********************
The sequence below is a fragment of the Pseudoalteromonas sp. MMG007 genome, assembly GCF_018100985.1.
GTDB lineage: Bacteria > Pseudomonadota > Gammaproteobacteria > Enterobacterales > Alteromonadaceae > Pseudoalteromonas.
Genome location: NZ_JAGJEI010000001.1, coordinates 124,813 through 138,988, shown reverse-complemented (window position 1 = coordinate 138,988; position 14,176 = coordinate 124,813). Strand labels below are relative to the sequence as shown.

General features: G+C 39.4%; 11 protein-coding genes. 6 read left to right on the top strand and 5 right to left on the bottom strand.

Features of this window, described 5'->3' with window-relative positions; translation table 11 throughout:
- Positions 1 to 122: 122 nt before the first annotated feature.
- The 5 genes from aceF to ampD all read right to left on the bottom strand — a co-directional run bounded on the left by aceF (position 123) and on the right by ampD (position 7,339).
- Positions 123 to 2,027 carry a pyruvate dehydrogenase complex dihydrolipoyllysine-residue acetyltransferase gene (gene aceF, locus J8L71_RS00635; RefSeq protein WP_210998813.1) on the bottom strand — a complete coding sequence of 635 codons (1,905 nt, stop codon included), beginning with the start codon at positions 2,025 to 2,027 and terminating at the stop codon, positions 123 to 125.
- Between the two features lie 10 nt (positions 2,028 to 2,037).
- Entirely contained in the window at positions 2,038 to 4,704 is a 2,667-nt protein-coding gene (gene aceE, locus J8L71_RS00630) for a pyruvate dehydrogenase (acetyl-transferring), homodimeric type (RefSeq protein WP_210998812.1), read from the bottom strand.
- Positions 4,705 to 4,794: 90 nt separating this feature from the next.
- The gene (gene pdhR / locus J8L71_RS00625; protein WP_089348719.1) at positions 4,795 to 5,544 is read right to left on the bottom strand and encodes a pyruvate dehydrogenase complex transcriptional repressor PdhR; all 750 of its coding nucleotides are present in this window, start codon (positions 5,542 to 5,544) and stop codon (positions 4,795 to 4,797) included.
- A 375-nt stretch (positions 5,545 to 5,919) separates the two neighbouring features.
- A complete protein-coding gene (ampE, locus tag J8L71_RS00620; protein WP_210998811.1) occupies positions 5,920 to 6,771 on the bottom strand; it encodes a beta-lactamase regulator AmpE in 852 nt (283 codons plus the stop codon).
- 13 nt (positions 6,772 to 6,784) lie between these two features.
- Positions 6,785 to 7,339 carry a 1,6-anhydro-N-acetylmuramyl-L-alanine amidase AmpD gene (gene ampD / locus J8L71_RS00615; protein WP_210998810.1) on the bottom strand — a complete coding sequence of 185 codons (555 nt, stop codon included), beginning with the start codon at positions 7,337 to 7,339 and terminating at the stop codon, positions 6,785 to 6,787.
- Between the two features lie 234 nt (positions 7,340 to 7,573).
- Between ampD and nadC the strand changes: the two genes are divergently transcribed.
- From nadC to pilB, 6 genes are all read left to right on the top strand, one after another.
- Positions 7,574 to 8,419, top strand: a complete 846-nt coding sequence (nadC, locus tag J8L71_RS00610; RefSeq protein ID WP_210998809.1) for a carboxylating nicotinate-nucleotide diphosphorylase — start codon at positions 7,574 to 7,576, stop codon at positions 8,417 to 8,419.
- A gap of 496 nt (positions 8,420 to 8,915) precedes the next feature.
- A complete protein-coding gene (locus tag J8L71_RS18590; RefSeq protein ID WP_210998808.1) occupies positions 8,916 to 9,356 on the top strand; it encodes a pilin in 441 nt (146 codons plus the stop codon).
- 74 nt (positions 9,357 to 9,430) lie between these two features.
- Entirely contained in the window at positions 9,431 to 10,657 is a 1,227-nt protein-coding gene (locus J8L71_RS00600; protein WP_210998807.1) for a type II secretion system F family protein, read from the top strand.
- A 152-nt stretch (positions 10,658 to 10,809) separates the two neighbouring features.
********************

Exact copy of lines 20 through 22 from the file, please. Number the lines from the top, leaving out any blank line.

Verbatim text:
- Positions 7,574 to 8,419, top strand: a complete 846-nt coding sequence (nadC, locus tag J8L71_RS00610; RefSeq protein ID WP_210998809.1) for a carboxylating nicotinate-nucleotide diphosphorylase — start codon at positions 7,574 to 7,576, stop codon at positions 8,417 to 8,419.
- A gap of 496 nt (positions 8,420 to 8,915) precedes the next feature.
- A complete protein-coding gene (locus tag J8L71_RS18590; RefSeq protein ID WP_210998808.1) occupies positions 8,916 to 9,356 on the top strand; it encodes a pilin in 441 nt (146 codons plus the stop codon).